• Inferred Holocaust: The navy shows up at the end to rescue the boys. It seems like a happy ending... until you remember that a nuclear war had been going on at the start of the book, which means that Britain (and the rest of the world) is most likely in a sorry state. Not exactly the best thing to come home to after struggling for survival on a remote island.
  • Magnum Opus: It's Golding's best-known work by far.
  • Memetic Mutation: "Sucks to your ass-mar."
  • Memetic Sex God: Jack Merridew, good lord, and how. Just read the fanfiction and go on tumblr.
  • Moral Event Horizon: The frenzied, hysterical killing of Simon by Jack and the other boys comes dangerously close to it. It's finally crossed (and in a very symbolic way) when Roger pushes a massive boulder down on Piggy, sending him flying off the cliff and to his death.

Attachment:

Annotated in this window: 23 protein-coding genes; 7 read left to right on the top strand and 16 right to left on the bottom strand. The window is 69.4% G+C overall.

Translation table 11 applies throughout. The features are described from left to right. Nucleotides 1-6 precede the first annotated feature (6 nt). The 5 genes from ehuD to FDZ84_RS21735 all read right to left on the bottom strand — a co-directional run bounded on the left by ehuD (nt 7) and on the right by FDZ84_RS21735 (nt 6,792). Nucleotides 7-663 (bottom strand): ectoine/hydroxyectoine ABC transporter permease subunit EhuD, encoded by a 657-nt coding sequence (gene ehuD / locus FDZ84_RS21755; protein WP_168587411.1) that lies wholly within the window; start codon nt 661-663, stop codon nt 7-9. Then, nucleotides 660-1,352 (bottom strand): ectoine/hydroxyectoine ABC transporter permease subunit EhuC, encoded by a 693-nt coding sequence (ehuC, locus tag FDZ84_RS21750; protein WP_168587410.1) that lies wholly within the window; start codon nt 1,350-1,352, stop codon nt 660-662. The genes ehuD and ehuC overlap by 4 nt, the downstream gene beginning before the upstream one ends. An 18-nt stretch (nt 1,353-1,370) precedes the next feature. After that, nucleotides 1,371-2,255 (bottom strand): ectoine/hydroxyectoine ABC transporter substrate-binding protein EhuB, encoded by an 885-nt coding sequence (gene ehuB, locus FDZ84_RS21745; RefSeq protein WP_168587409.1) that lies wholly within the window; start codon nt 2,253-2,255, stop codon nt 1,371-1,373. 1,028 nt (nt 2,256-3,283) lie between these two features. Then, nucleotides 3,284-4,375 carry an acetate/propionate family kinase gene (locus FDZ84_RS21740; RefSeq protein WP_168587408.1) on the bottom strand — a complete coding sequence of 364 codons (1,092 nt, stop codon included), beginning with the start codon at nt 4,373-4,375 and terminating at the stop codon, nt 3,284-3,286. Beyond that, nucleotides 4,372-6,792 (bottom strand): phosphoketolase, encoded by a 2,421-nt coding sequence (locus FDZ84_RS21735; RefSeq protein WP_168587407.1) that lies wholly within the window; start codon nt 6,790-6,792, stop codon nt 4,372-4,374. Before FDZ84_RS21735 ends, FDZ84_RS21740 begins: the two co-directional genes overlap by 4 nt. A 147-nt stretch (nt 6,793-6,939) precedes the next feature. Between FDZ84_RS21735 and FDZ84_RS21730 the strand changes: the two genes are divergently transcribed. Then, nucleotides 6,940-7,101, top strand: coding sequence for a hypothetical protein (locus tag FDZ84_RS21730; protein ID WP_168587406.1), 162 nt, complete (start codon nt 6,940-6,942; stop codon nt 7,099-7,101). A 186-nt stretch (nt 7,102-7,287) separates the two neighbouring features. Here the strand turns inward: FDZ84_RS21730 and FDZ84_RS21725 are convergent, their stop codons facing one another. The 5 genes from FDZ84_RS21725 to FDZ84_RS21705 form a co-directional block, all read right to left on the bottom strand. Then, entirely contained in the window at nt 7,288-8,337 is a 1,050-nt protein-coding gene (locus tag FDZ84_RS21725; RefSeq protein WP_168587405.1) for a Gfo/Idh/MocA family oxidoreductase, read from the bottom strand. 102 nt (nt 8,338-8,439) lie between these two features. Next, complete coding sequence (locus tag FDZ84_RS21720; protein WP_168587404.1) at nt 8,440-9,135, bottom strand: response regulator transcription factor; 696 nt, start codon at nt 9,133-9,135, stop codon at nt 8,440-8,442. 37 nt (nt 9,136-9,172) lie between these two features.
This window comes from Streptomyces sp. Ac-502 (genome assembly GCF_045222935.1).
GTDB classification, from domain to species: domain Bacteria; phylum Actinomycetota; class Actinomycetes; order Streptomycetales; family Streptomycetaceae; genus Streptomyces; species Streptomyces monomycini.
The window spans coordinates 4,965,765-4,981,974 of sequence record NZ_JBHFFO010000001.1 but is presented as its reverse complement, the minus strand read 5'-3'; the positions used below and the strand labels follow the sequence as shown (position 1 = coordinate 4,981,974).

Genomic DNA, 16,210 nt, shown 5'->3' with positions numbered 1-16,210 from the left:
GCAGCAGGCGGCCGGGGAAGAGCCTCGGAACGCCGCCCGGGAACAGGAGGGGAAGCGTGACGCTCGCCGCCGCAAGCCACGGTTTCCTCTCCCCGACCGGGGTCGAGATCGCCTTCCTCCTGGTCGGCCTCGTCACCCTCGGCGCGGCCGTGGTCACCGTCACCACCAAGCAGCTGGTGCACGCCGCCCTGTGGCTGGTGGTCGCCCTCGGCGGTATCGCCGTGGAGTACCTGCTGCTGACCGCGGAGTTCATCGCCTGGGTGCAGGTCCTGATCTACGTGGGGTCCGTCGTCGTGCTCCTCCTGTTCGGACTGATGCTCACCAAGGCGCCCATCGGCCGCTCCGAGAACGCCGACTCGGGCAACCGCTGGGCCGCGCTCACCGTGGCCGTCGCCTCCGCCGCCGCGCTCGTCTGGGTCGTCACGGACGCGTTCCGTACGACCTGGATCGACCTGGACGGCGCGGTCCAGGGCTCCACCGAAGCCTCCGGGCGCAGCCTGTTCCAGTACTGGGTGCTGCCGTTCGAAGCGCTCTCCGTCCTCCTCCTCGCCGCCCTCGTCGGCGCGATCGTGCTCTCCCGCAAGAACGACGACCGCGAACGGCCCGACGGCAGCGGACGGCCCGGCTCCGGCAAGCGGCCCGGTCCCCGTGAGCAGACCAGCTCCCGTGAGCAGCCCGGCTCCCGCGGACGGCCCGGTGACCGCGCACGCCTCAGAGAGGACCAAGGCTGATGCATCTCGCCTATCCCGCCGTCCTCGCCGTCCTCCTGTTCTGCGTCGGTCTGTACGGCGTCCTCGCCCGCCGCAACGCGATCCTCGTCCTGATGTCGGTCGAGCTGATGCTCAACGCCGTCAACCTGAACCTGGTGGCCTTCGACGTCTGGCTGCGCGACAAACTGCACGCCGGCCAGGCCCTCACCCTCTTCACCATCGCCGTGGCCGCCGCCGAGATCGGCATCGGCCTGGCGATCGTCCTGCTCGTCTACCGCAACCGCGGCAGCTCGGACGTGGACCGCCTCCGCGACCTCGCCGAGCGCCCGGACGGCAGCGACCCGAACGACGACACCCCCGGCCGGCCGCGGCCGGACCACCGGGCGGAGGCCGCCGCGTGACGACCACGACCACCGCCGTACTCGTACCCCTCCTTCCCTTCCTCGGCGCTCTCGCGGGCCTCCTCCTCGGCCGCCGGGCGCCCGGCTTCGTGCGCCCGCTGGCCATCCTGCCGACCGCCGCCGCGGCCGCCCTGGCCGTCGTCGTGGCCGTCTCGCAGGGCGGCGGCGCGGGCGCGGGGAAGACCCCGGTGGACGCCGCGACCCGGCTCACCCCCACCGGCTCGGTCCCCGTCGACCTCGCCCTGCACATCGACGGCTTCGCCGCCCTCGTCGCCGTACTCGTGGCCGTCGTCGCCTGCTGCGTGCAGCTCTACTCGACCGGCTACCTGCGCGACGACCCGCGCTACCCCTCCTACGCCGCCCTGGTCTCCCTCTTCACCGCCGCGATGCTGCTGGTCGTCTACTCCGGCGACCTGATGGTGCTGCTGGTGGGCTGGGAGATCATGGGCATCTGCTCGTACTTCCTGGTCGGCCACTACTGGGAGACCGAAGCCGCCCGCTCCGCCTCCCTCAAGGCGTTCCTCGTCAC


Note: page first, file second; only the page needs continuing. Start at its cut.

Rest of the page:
• Oddly enough, the killing of a sow, with metaphors to make it sound like gang rape, is supposed to be the first indication the horizon has been crossed, or was about to be crossed pretty soon.
  • Narm: Piggy's death in the 1960s film.
    • In the 90s film as well. Especially the way Ralph screams "NOOOOO!" before he gets killed, and that deadpan pause after his head gets crushed.
    • The tribal dance around the fire in the second movie. The gratuitous slow motion didn't help, either.
    • Let's not forget that, with no dialog, the Lord's big scene in the '60s movie becomes, essentially, Simon having a Staring Contest with the head.
  • One-Scene Wonder: The titular Lord of the Flies only appears at the end of chapter eight. However it has an amazing impact and is probably one of the best scenes in the book, showing that Tropes Are Not Bad.